Lisa Mattam is the Founder and President of Sahajan, an Ayurvedic Natural Skin and Haircare Company. Since the company’s launch in 2015, Sahajan has enjoyed great success with coverage in Chatelaine, Cityline, Best Health and Vogue and has a retail presence in both Canada and the U.S. Lisa was the only Canadian chosen for Sephora’s inaugural Beauty Accelerator program, and Forbes magazine has described her as one of eight female entrepreneurs changing the face of beauty. A serial entrepreneur, Lisa’s first venture was The Mattam Group, a consulting practice where she established thought leadership in strategic process, leadership development, diversity and the advancement of women. An industry leader in talent management, The Mattam Group’s clients include Pepsi Bottling, IBM, Dell and Bayer. In 2009, Proﬁt Magazine ranked Lisa as one of the top ten women emerging entrepreneurs in Canada; and, in 2011, the Indo-Canada Chamber of Commerce named Lisa its Female Entrepreneur of the Year.
Nick Saul is co-founder and President and CEO of Community Food Centres Canada, a national organization that builds and supports vibrant, food-focused community centres in low-income neighbourhoods. These centres are based on the idea that good food is a powerful force for greater health, equity and social change. Nick is a recipient of the prestigious Jane Jacobs Prize, as well as the Queen’s Jubilee Medal and has an honorary doctorate from Ryerson University. A long-time community organizer, Nick speaks regularly on issues of justice, civic engagement and the Community Food Centre model of food access, health and community building. Born in Tanzania and raised in Canada, Nick studied at University of Toronto and Warwick University in the U.K. as a Commonwealth Scholar. His bestselling book, The Stop: How the Fight for Good Food Transformed a Community and Inspired a Movement, written with his wife, Andrea Curtis, was nominated for the Toronto Book Award and won several other awards. Nick lives in Toronto and is the proud father of two boys.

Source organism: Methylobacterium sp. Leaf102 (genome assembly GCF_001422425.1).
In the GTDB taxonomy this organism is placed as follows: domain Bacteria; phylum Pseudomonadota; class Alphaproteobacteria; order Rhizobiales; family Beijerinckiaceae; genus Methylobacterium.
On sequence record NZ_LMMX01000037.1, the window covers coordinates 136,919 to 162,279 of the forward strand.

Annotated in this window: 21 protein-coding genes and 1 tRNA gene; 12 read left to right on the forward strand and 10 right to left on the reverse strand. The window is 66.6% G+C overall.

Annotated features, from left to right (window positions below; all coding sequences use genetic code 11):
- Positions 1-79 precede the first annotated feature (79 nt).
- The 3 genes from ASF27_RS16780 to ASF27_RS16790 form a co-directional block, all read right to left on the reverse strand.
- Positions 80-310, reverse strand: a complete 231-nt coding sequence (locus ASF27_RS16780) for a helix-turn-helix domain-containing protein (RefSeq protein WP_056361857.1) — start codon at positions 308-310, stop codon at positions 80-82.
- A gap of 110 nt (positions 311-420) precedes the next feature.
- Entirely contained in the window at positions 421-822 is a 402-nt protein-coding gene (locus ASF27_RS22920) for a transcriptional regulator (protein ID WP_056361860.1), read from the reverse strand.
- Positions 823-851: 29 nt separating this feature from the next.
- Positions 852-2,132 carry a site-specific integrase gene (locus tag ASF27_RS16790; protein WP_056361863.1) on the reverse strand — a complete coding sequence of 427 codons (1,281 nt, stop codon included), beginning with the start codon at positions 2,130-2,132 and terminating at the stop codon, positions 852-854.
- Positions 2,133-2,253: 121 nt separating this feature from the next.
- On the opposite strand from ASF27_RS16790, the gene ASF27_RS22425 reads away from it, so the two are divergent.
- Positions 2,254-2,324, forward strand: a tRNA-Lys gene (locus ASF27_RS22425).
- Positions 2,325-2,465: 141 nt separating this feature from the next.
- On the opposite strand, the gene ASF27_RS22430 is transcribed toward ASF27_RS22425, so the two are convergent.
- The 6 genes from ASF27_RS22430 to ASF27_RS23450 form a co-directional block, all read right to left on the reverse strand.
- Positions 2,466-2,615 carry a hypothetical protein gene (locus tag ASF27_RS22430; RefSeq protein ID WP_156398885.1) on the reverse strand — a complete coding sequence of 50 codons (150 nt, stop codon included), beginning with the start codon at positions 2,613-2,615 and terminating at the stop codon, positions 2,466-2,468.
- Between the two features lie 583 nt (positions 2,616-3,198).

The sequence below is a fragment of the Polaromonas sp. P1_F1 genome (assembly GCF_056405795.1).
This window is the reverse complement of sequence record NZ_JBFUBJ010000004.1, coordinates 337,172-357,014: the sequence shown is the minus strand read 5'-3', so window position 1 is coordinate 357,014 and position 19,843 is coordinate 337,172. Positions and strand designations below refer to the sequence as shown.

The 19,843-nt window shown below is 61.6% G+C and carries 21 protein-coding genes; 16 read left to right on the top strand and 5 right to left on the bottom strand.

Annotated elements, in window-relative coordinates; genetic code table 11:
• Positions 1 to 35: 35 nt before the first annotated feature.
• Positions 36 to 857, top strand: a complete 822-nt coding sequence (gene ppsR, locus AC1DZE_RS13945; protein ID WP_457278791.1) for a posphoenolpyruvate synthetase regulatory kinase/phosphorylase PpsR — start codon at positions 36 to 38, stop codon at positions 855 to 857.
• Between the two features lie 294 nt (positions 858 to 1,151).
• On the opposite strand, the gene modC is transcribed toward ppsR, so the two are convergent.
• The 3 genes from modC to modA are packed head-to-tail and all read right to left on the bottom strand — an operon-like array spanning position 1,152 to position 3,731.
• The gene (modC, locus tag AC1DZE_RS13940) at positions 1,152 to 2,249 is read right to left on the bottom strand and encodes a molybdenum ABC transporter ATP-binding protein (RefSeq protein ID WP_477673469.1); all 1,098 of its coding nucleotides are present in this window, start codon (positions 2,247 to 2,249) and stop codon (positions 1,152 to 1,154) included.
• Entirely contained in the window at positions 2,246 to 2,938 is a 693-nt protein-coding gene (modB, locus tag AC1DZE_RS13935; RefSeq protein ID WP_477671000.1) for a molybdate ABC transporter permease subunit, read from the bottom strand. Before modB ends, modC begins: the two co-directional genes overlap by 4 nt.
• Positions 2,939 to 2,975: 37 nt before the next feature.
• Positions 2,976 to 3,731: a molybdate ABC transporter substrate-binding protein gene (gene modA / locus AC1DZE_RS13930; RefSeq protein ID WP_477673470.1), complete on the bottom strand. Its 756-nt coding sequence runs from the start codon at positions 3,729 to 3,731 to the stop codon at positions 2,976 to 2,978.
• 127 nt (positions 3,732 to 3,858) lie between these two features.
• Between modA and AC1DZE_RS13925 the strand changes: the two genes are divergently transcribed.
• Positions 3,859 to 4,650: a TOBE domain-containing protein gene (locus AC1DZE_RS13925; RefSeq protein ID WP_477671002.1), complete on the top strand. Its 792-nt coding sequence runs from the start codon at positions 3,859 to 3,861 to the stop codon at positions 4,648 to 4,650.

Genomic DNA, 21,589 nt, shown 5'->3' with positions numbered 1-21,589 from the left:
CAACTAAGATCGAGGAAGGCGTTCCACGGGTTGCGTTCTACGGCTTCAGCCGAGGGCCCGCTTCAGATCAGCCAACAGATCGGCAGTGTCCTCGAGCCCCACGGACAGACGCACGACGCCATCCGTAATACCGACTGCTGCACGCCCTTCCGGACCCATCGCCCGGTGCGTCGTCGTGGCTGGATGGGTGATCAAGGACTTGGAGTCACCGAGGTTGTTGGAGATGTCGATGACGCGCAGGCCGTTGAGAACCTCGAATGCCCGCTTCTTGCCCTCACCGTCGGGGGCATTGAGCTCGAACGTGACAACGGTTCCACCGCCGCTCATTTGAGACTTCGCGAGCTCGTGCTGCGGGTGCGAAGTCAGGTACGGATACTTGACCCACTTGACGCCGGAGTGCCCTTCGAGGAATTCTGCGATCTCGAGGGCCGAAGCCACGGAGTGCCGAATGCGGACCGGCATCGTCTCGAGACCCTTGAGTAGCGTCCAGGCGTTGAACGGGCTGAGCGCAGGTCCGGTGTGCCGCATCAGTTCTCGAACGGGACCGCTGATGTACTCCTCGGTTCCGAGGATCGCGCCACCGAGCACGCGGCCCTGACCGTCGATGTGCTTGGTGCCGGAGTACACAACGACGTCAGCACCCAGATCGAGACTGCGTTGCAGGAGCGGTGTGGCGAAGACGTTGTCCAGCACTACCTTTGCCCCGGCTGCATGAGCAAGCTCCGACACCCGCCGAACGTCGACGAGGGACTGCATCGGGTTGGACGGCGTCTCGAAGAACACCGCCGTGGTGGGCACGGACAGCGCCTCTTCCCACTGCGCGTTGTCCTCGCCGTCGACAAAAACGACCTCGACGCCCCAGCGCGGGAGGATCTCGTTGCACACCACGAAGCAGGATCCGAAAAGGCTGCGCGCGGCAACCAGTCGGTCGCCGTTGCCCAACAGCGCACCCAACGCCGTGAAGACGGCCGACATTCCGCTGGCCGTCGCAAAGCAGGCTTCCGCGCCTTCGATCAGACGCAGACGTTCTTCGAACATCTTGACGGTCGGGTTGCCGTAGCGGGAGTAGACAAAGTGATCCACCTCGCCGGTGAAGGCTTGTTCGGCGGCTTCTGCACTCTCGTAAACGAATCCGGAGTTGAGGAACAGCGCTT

Mary W. Rowe
Mary W. Rowe is the newly appointed Deputy Principal Secretary, Office of the Premier, Ontario. A well-known urbanist and civic entrepreneur, she was previously the Senior Urban Fellow at Evergreen Canada. Before returning to Canada in 2016, Mary worked in New York City in a number of positions, including Senior Fellow of the Project for Public Spaces and Executive Vice President for the Municipal Art Society of New York (MAS). At MAS, she supported work to research, train and advocate for city-building practices and policies that build economic vitality, cultural vibrancy, environmental sustainability and social diversity. Her engagement with MAS followed five years of work recovering the city of New Orleans, including as coordinator of the New Orleans Institute for Resilience and Innovation, a loose alliance of initiatives that emerged in response to the systemic collapses of 2005. Mary is an experienced facilitator, convenor and communicator on urban issues, and worked for ten years in Toronto as President of Ideas that Matter. Books to which she has contributed include What We See: Advancing the Observations of Jane Jacobs; Oil and Water…and Other Things That Don’t Mix; Toronto: Considering Self-government; Women in Green: Voices of Sustainable Design; and Ideas that Matter: The Worlds of Jane Jacobs.